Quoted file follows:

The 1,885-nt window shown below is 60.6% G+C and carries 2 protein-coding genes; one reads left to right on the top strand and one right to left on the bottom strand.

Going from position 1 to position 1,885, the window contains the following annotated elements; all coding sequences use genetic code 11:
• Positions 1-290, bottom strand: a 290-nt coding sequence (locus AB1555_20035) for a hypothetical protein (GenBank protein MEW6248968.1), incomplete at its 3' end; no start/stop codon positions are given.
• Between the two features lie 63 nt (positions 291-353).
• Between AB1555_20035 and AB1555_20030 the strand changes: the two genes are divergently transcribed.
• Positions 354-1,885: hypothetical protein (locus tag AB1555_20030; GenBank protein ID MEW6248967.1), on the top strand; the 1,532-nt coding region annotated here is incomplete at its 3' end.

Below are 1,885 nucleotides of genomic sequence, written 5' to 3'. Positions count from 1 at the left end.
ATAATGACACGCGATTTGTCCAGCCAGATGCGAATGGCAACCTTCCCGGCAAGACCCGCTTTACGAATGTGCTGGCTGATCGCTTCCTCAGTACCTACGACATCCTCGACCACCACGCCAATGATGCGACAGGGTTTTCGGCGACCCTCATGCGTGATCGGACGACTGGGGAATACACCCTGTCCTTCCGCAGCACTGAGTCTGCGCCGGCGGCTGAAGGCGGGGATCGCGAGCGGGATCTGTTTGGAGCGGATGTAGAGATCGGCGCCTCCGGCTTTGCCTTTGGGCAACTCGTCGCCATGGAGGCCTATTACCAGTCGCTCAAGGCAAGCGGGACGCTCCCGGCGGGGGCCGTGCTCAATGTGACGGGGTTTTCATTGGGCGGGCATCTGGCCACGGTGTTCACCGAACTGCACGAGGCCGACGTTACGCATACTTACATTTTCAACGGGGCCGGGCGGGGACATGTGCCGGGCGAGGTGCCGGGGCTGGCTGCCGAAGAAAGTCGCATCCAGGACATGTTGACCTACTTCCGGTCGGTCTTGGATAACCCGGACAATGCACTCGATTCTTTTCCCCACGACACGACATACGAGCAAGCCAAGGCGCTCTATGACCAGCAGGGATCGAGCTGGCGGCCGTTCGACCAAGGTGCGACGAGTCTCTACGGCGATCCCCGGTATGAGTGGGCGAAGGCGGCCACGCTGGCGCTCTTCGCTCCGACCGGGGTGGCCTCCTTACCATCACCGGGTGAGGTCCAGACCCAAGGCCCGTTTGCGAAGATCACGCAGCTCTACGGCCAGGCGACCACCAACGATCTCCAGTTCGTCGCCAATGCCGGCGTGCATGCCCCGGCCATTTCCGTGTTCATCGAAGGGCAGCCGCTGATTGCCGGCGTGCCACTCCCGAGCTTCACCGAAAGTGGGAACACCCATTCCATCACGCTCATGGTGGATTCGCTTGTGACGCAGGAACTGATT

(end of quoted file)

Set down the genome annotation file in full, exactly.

The 1,885-nt window shown below is 60.6% G+C and carries 2 protein-coding genes; one reads left to right on the top strand and one right to left on the bottom strand.

Going from position 1 to position 1,885, the window contains the following annotated elements; all coding sequences use genetic code 11:
• Positions 1-290, bottom strand: a 290-nt coding sequence (locus AB1555_20035) for a hypothetical protein (GenBank protein MEW6248968.1), incomplete at its 3' end; no start/stop codon positions are given.
• Between the two features lie 63 nt (positions 291-353).
• Between AB1555_20035 and AB1555_20030 the strand changes: the two genes are divergently transcribed.
• Positions 354-1,885: hypothetical protein (locus tag AB1555_20030; GenBank protein ID MEW6248967.1), on the top strand; the 1,532-nt coding region annotated here is incomplete at its 3' end.

Below are 1,885 nucleotides of genomic sequence, written 5' to 3'. Positions count from 1 at the left end.
ATAATGACACGCGATTTGTCCAGCCAGATGCGAATGGCAACCTTCCCGGCAAGACCCGCTTTACGAATGTGCTGGCTGATCGCTTCCTCAGTACCTACGACATCCTCGACCACCACGCCAATGATGCGACAGGGTTTTCGGCGACCCTCATGCGTGATCGGACGACTGGGGAATACACCCTGTCCTTCCGCAGCACTGAGTCTGCGCCGGCGGCTGAAGGCGGGGATCGCGAGCGGGATCTGTTTGGAGCGGATGTAGAGATCGGCGCCTCCGGCTTTGCCTTTGGGCAACTCGTCGCCATGGAGGCCTATTACCAGTCGCTCAAGGCAAGCGGGACGCTCCCGGCGGGGGCCGTGCTCAATGTGACGGGGTTTTCATTGGGCGGGCATCTGGCCACGGTGTTCACCGAACTGCACGAGGCCGACGTTACGCATACTTACATTTTCAACGGGGCCGGGCGGGGACATGTGCCGGGCGAGGTGCCGGGGCTGGCTGCCGAAGAAAGTCGCATCCAGGACATGTTGACCTACTTCCGGTCGGTCTTGGATAACCCGGACAATGCACTCGATTCTTTTCCCCACGACACGACATACGAGCAAGCCAAGGCGCTCTATGACCAGCAGGGATCGAGCTGGCGGCCGTTCGACCAAGGTGCGACGAGTCTCTACGGCGATCCCCGGTATGAGTGGGCGAAGGCGGCCACGCTGGCGCTCTTCGCTCCGACCGGGGTGGCCTCCTTACCATCACCGGGTGAGGTCCAGACCCAAGGCCCGTTTGCGAAGATCACGCAGCTCTACGGCCAGGCGACCACCAACGATCTCCAGTTCGTCGCCAATGCCGGCGTGCATGCCCCGGCCATTTCCGTGTTCATCGAAGGGCAGCCGCTGATTGCCGGCGTGCCACTCCCGAGCTTCACCGAAAGTGGGAACACCCATTCCATCACGCTCATGGTGGATTCGCTTGTGACGCAGGAACTGATT